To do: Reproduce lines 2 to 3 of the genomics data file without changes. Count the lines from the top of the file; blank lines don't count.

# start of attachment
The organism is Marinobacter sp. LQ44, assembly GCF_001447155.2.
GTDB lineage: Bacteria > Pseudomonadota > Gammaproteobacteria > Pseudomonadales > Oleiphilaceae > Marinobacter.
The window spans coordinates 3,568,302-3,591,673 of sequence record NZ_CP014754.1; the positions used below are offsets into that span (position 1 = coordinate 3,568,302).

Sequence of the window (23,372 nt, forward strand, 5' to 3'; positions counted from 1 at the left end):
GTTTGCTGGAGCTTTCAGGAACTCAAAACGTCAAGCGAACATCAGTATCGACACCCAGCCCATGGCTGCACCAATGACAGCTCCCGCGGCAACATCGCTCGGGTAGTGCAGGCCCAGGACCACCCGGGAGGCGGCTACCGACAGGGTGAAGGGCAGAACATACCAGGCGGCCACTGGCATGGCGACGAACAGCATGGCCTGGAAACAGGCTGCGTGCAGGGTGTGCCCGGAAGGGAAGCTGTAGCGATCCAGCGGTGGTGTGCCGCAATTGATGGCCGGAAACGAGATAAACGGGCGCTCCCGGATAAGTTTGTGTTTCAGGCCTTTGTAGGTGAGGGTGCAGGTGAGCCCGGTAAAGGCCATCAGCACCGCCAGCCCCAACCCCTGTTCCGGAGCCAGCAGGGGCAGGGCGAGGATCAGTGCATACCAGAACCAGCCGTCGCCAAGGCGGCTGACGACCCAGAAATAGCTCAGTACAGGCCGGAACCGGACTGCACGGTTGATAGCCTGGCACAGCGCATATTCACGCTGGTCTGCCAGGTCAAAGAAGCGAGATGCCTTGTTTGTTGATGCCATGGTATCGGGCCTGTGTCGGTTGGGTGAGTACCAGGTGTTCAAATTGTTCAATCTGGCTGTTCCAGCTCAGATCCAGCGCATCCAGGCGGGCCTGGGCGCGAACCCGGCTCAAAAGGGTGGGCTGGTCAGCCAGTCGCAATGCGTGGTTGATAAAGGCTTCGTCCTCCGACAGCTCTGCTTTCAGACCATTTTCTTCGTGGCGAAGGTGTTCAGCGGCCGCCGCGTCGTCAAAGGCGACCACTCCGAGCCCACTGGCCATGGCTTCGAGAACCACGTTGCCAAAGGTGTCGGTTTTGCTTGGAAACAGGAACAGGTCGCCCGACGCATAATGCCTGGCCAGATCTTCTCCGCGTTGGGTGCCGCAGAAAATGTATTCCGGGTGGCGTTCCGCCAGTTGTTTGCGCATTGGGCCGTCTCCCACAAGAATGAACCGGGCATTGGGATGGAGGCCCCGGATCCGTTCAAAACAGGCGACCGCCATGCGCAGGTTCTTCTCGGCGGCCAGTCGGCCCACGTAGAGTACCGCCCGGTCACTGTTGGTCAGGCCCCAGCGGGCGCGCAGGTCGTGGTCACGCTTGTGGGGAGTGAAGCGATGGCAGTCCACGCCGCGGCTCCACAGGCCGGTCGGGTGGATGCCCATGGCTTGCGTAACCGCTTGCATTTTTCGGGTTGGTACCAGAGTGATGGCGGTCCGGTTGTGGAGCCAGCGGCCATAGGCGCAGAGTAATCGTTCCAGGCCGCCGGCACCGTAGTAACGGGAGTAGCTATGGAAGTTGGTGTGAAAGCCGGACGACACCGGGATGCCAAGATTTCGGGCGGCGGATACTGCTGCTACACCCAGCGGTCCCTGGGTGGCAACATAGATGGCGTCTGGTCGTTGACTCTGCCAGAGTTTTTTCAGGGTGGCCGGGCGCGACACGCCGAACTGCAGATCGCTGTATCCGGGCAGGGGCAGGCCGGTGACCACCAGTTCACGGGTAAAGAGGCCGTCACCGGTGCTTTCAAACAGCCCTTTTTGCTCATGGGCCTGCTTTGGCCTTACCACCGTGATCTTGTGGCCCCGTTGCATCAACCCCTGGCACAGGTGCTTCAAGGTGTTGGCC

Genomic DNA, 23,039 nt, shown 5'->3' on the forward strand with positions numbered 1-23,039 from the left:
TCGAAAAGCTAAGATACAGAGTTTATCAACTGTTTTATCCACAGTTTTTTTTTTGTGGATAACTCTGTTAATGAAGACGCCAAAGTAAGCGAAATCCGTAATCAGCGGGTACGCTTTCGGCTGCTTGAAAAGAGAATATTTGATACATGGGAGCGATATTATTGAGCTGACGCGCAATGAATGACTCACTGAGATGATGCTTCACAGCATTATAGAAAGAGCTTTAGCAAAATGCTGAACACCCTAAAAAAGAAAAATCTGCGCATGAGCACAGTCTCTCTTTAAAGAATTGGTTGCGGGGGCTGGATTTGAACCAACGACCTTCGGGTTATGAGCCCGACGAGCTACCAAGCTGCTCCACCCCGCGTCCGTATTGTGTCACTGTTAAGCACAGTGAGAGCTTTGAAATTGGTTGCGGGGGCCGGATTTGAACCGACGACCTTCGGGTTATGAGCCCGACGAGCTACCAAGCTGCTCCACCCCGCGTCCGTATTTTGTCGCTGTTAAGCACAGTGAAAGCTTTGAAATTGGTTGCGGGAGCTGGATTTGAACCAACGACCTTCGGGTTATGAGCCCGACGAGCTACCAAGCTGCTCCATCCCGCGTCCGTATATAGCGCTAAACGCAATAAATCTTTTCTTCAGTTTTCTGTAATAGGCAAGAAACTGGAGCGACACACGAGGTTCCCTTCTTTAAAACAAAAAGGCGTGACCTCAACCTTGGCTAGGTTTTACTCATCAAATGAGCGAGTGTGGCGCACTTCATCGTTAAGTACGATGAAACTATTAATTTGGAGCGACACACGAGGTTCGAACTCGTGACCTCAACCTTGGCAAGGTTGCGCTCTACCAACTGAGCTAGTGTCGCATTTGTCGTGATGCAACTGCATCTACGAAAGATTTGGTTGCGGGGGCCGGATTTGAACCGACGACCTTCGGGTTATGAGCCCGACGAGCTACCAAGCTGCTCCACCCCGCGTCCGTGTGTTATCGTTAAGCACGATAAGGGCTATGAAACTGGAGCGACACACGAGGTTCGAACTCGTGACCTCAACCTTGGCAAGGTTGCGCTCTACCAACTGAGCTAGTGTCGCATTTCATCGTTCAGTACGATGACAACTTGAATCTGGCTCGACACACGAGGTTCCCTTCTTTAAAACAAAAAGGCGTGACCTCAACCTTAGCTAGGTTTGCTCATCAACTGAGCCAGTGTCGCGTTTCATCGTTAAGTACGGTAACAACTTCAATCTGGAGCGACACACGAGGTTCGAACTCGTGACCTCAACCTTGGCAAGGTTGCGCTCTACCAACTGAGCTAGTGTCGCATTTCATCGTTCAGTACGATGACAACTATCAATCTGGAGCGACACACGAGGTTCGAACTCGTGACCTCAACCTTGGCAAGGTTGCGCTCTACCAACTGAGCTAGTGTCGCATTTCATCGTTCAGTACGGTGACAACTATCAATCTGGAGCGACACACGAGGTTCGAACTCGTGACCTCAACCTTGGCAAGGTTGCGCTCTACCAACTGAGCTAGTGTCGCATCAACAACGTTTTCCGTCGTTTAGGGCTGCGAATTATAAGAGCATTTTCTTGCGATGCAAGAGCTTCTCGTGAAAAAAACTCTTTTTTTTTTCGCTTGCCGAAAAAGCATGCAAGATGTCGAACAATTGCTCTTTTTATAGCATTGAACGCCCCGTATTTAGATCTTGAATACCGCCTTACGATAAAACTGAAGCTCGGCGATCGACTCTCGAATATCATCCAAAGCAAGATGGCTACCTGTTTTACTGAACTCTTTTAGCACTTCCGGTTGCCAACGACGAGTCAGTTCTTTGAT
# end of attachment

GTDB lineage: Bacteria > Pseudomonadota > Gammaproteobacteria > Pseudomonadales > Oleiphilaceae > Marinobacter.
The window spans coordinates 3,568,302-3,591,673 of sequence record NZ_CP014754.1; the positions used below are offsets into that span (position 1 = coordinate 3,568,302).